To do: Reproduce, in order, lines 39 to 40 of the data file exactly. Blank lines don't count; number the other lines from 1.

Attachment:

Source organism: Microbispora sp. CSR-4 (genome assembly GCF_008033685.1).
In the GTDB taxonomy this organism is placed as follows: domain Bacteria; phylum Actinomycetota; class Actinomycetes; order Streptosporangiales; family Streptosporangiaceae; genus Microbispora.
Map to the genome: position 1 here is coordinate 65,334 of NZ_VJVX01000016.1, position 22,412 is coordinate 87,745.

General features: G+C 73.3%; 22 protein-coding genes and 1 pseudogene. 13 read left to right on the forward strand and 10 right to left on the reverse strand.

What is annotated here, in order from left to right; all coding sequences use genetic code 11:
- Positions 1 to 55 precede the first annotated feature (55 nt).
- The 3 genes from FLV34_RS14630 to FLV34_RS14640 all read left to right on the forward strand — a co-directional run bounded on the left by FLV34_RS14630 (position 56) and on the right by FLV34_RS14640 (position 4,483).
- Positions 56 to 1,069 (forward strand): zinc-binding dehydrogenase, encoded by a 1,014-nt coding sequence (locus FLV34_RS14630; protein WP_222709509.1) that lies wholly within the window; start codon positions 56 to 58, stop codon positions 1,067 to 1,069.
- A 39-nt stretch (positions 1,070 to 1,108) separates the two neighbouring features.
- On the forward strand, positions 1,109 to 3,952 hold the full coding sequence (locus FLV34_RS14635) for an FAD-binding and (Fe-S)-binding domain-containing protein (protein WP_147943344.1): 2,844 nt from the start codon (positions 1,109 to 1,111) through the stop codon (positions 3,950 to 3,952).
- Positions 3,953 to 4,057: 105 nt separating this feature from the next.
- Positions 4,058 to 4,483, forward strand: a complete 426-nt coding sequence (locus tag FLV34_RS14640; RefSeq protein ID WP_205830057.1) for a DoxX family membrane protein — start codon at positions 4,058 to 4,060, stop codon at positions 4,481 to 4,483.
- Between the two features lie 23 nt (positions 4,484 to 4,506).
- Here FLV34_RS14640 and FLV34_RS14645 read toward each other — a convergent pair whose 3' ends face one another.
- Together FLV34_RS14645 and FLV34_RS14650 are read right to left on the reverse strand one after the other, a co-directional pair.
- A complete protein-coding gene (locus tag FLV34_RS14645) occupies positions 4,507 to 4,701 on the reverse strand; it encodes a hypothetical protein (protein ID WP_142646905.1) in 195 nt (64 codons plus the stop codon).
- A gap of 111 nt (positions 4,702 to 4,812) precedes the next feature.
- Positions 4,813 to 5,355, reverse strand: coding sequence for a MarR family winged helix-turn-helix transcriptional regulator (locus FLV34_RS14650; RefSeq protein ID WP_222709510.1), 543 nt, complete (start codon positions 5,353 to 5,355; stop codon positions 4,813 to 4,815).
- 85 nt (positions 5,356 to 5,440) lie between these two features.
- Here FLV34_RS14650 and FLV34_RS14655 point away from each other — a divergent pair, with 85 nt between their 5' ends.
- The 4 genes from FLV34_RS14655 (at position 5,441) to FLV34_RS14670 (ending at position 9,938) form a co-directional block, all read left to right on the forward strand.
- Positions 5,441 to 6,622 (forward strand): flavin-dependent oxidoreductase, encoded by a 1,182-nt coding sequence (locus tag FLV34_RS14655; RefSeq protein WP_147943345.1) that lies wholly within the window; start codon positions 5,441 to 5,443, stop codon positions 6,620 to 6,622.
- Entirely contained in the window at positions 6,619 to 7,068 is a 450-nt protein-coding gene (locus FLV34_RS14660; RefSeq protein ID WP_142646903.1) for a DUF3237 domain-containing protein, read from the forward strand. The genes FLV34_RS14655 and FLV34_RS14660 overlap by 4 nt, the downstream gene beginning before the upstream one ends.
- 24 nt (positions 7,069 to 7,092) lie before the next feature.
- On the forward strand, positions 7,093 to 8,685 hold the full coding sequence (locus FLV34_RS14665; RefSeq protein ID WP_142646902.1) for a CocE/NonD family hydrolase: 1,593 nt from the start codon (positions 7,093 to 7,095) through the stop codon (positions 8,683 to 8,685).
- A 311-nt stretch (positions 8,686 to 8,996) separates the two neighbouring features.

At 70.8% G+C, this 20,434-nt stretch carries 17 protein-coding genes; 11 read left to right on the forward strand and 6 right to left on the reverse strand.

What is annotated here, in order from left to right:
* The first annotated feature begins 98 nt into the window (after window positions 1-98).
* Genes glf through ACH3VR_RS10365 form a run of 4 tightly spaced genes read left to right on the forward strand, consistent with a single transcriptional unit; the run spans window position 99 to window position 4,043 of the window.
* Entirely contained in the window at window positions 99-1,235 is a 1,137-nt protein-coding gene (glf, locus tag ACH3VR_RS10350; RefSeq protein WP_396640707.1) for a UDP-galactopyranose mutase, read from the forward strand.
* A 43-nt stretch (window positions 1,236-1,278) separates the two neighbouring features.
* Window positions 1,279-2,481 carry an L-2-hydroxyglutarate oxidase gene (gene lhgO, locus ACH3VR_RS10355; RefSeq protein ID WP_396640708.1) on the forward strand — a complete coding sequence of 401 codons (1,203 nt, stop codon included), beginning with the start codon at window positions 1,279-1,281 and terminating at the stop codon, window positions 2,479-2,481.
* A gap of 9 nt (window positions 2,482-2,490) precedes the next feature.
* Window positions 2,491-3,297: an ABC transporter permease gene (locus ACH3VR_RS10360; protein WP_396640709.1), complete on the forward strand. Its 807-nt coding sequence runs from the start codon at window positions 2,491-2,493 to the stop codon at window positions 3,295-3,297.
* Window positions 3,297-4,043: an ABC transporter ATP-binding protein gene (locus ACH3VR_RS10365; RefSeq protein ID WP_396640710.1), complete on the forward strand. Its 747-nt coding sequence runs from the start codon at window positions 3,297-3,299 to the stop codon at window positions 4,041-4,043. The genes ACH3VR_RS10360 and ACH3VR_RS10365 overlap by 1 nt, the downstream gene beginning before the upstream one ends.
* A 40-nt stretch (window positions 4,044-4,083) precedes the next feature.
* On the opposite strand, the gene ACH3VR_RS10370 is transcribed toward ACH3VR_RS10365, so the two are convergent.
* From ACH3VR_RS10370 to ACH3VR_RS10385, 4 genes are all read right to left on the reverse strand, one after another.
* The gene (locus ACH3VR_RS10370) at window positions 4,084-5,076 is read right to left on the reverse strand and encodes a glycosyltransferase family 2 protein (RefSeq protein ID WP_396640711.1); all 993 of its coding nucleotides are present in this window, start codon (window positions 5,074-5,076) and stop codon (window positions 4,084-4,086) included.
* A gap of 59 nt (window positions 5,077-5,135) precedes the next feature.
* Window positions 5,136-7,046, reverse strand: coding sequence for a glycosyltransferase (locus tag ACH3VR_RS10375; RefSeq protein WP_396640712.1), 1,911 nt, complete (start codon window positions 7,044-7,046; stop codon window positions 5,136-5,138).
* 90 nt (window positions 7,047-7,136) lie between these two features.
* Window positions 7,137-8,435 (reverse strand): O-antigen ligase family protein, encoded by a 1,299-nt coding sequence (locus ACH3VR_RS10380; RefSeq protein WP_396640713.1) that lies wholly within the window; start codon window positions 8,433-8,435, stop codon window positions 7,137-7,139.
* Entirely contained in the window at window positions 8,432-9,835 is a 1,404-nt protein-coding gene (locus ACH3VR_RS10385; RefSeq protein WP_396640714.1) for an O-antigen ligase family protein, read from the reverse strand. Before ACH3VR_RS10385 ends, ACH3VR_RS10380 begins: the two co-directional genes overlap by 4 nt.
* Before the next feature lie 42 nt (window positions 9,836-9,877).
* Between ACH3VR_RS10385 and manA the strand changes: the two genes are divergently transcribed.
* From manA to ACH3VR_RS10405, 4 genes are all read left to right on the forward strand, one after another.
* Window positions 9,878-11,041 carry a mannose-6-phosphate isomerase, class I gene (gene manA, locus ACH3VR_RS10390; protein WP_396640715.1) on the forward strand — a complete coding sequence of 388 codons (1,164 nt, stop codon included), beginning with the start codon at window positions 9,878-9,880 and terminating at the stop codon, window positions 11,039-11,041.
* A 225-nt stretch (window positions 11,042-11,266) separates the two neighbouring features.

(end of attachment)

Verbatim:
* From ACH3VR_RS10370 to ACH3VR_RS10385, 4 genes are all read right to left on the reverse strand, one after another.
* The gene (locus ACH3VR_RS10370) at window positions 4,084-5,076 is read right to left on the reverse strand and encodes a glycosyltransferase family 2 protein (RefSeq protein ID WP_396640711.1); all 993 of its coding nucleotides are present in this window, start codon (window positions 5,074-5,076) and stop codon (window positions 4,084-4,086) included.